Another full day of searching with helicopters, ATVs and canine units will go on until dusk today in wooded areas of Chautauqua County and Pennsylvania.

Anderson's van was found October 30 not far from her Town of Busti home.

Bald Eagle Back in the Wild

Pennsylvania Game Commission officials proudly released a rehabilitated bald eagle back into the wilds of State Game Land 143 in Warren County, under the watchful eye of many individuals responsible for the majestic bird’s recovery from injuries sustained in January.

On Jan. 23, the injured, four-year old female bald eagle, weighing 13.5 pounds, was found along the side of Route 6 near Youngsville. Warren County WCO David Donachy transported the eagle to Tamarack Wildlife Rehabilitation and Education Center in Crawford County.

“Tamarack is an excellent wildlife rehabilitation facility that we have worked with on numerous occasions, and they have proven themselves to be especially skilled when dealing with raptors, including bald eagles,” said Keith Harbaugh, Game Commission Northwest Region Office. “Sue DeArment and her team at Tamarack, along with Dr. Jamie Lindstrom of Ohio’s Animal Clinic Northview, are to be commended for their caring and compassionate work to rehabilitate this eagle. We would not be here today to return this eagle back to the wild if it were not for their investment of time, skills, energy and money.”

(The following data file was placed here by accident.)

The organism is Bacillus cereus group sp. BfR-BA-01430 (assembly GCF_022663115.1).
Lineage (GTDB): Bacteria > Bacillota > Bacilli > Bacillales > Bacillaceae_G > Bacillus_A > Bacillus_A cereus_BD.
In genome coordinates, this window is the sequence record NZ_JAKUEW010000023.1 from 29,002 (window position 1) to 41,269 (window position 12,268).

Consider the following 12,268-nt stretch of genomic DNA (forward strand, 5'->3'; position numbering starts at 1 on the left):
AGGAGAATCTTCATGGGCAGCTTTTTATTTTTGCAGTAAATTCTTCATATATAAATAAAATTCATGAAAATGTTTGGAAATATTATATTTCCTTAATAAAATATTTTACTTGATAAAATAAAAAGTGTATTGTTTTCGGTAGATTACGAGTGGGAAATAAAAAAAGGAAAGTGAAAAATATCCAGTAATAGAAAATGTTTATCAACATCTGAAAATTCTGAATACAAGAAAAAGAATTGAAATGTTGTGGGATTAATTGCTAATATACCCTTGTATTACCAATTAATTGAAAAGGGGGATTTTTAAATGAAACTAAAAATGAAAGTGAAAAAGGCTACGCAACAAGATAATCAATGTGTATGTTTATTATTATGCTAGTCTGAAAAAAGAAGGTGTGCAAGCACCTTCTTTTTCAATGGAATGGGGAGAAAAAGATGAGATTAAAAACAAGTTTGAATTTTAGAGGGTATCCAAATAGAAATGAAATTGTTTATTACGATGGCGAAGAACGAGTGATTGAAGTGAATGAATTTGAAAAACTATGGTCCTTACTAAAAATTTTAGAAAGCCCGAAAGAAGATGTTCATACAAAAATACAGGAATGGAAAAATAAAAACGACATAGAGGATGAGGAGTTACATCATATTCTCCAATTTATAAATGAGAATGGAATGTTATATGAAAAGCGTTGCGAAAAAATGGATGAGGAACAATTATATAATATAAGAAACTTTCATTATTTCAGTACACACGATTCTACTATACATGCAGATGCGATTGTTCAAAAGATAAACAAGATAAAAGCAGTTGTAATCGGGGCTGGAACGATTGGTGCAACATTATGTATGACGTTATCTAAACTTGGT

Harbaugh noted that Tamarack, as well as and other Pennsylvania licensed wildlife rehabilitation facilities, do their work to benefit Pennsylvania’s wildlife without any direct funding from taxpayers.

Upon receiving the injured eagle on Jan. 23, DeArment noted that the wing-bone had pierced the skin. Working with her team, DeArment cleaned the wound, and re-inserted the bone under the skin. Next she wrapped the wing in a figure-eight splint, with an added overall body wrap to press the fracture in place. Fluids were then administered along with an antibiotic, and a combination anti-inflammatory-pain medication.

On Jan. 25, Dr. Lindstrom inserted a pin into the injured bone to hold it in place as it healed. Dr. Lindstrom, who has worked with eagles for 45 years, considers this one an outstanding female. Experienced volunteers at Tamarack then worked with the eagle several times a week as part of a physical therapy regime to stretch its wing, tendons and ligaments. In addition, the eagle was placed in enclosed areas and encouraged to fly to perches set at various heights.

While at Tamarack, two leg bands with National Banding Association numbering identified this eagle as having come from New York. After contacting Peter Nye, a New York Department of Natural Resources endangered species biologist, it was learned that the eagle was banded in May 2004. Officially known as Y18, this eagle and her nest mate hatched in a sycamore tree along the west branch of the Delaware River near Delancey, New York, in the Catskills.